Combining the ultrashort pulses of light with a technique called time-resolved X-ray photoemission spectroscopy (TRXPS) allowed the researchers to observe and count in real time how many of the infrared photons absorbed by CuPc:C60 formed useful separate charges, and how many of the absorbed photons only led to heating the material.

Their unique approach unveiled an unknown pathway in CuPc:C60 that turns up to 22% of absorbed infrared photons into separate charges, said Oliver Gessner, a senior scientist in Berkeley Lab's Chemical Sciences Division and co-author of the current study.

Previous studies of CuPc:C60 typically assessed the system's efficiency by measuring the total amount of charges or hydrogen or oxygen produced when using the material in a photovoltaic or photocatalytic device. "That, however, only tells you how efficient the entire process is, from the light absorption until water is split," Gessner said. "But there's a lot that's happening in between in these systems that isn't well understood - and if we don't understand these in-between steps, we can't develop more efficient light harvesting systems. Our study will help people develop better models and theories so we can get there."

This Ultrathin Sensor Could Save Your Lungs - and the Climate

Atomically thin device developed by scientists at Berkeley Lab and UC Berkeley could turn your smartphone into a supersmart gas sensor

By Theresa Duque

Nitrogen dioxide, an air pollutant emitted by fossil fuel-powered cars and gas-burning stoves is not only bad for the climate - it's bad for our health. Long-term exposure to NO2 has been linked to increased heart disease, respiratory diseases such as asthma, and infections.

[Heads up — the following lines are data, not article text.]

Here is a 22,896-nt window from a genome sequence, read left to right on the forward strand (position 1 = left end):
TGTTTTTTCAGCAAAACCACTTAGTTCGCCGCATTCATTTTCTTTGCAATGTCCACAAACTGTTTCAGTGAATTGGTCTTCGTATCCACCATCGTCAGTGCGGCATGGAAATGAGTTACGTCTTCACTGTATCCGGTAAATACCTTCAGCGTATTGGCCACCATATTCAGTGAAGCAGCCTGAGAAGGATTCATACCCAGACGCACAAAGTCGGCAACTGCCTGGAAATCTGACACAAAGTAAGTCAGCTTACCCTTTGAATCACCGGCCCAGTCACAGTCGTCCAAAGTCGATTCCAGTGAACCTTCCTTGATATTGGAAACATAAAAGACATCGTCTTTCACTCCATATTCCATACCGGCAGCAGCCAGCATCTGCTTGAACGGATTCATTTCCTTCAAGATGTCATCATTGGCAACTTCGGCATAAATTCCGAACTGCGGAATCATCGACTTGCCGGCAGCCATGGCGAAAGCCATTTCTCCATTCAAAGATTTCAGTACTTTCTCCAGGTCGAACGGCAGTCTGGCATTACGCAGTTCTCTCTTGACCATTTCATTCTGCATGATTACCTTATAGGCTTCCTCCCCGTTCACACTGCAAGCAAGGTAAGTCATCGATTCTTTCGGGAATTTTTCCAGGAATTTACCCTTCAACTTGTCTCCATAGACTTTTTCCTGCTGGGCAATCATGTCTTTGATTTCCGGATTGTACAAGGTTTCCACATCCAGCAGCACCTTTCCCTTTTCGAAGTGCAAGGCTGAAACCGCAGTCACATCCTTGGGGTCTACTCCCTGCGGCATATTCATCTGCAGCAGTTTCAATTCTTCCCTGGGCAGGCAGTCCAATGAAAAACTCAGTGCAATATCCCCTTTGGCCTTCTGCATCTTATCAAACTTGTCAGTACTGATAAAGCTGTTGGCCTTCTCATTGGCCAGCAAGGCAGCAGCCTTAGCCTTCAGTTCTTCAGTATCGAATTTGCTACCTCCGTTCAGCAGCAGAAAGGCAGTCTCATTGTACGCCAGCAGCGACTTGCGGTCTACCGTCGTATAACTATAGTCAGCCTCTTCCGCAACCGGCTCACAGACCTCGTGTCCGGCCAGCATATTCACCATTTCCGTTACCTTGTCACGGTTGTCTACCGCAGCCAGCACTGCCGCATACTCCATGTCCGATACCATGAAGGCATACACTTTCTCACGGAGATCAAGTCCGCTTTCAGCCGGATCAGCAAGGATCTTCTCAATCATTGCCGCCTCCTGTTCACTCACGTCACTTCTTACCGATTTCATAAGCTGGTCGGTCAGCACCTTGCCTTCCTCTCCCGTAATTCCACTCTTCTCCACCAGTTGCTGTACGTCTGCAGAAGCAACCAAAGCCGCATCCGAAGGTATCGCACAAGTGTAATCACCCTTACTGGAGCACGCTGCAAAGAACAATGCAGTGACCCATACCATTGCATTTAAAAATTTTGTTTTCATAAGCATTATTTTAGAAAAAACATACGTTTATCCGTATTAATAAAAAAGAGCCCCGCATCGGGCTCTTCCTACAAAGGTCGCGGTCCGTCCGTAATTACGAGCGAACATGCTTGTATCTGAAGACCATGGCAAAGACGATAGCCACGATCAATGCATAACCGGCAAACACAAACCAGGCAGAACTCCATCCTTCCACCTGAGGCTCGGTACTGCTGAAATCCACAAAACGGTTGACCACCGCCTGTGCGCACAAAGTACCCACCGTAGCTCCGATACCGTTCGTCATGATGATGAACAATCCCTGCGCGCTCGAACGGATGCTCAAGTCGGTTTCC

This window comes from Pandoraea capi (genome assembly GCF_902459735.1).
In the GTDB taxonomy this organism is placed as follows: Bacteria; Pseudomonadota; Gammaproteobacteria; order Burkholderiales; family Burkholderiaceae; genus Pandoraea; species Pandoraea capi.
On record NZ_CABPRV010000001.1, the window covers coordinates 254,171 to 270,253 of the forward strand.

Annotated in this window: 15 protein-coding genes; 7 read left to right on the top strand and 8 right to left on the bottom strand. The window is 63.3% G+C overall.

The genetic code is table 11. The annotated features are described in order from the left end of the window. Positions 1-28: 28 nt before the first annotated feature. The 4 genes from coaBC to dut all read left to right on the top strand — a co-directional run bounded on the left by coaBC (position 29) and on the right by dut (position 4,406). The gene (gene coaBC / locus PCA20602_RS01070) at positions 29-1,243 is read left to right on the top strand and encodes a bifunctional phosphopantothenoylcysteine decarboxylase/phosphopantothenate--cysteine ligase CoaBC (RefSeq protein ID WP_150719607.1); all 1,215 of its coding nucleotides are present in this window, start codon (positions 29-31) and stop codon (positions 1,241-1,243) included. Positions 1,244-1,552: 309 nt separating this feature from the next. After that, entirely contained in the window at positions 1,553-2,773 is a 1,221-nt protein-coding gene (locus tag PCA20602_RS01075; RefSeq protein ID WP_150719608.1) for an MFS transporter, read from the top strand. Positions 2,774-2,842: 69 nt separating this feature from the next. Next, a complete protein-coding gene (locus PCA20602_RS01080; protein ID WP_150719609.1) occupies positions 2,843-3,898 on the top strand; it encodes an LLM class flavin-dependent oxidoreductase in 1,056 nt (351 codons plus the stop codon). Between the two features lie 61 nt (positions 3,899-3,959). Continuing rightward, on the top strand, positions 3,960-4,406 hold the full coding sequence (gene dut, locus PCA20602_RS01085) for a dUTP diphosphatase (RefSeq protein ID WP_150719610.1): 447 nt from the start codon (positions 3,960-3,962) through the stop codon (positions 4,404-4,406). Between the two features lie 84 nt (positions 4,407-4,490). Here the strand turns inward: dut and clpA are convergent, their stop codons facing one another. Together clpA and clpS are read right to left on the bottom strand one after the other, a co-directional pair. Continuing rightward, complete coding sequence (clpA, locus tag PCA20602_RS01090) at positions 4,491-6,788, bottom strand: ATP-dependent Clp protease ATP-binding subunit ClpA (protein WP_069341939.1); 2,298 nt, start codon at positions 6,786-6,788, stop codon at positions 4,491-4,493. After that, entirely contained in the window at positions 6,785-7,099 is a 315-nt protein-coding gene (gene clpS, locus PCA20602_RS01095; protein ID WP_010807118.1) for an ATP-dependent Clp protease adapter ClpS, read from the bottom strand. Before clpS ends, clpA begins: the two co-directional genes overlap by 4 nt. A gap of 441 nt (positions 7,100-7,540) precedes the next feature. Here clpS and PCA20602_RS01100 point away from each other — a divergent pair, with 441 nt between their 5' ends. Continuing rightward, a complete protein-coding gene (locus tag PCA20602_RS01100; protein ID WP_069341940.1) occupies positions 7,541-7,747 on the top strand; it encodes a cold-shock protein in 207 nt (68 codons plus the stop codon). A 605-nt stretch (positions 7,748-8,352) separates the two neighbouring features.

Nitrogen dioxide is odorless and invisible - so you need a special sensor that can accurately detect hazardous concentrations of the toxic gas. But most currently available sensors are energy-intensive as they usually must operate at high temperatures to achieve suitable performance.

An ultrathin sensor, developed by a team of researchers from Berkeley Lab and UC Berkeley, could be the answer.

In their paper published in the journal Nano Letters, the research team reported an atomically thin "2D" sensor that works at room temperature and thus consumes less power than conventional sensors.

The researchers say that the new 2D sensor - which is constructed from a monolayer alloy of rhenium niobium disulfide - also boasts superior chemical specificity and recovery time.

Unlike other 2D devices made from materials such as graphene, the new 2D sensor electrically responds selectively to nitrogen dioxide molecules, with minimal response to other toxic gases such as ammonia and formaldehyde. Additionally, the new 2D sensor is able to detect ultralow concentrations of nitrogen dioxide of at least 50 parts per billion, said Amin Azizi, a postdoctoral scholar from UC Berkeley and lead author of the current study.

Once a sensor based on molybdenum disulfide or carbon nanotubes has detected nitrogen dioxide, it can take hours to recover to its original state at room temperature. "But our sensor takes just a few minutes," Azizi said.

The new sensor isn't just ultrathin - it's also flexible and transparent, which makes it a great candidate for wearable environmental-and-health-monitoring sensors. "If nitrogen dioxide levels in the local environment exceed 50 parts per billion, that can be very dangerous for someone with asthma, but right now, personal nitrogen dioxide gas sensors are impractical." Azizi said. Their sensor, if integrated into smartphones or other wearable electronics, could fill that gap, he added.

Berkeley Lab postdoctoral researcher and co-author Mehmet Dogan relied on the Cori supercomputer at the National Energy Research Scientific Computing Center (NERSC), a supercomputing user facility at Berkeley Lab, to theoretically identify the underlying sensing mechanism.

Alex Zettl and Marvin Cohen, faculty scientists in Berkeley Lab's Materials Sciences Division and professors of physics at UC Berkeley, co-led the study.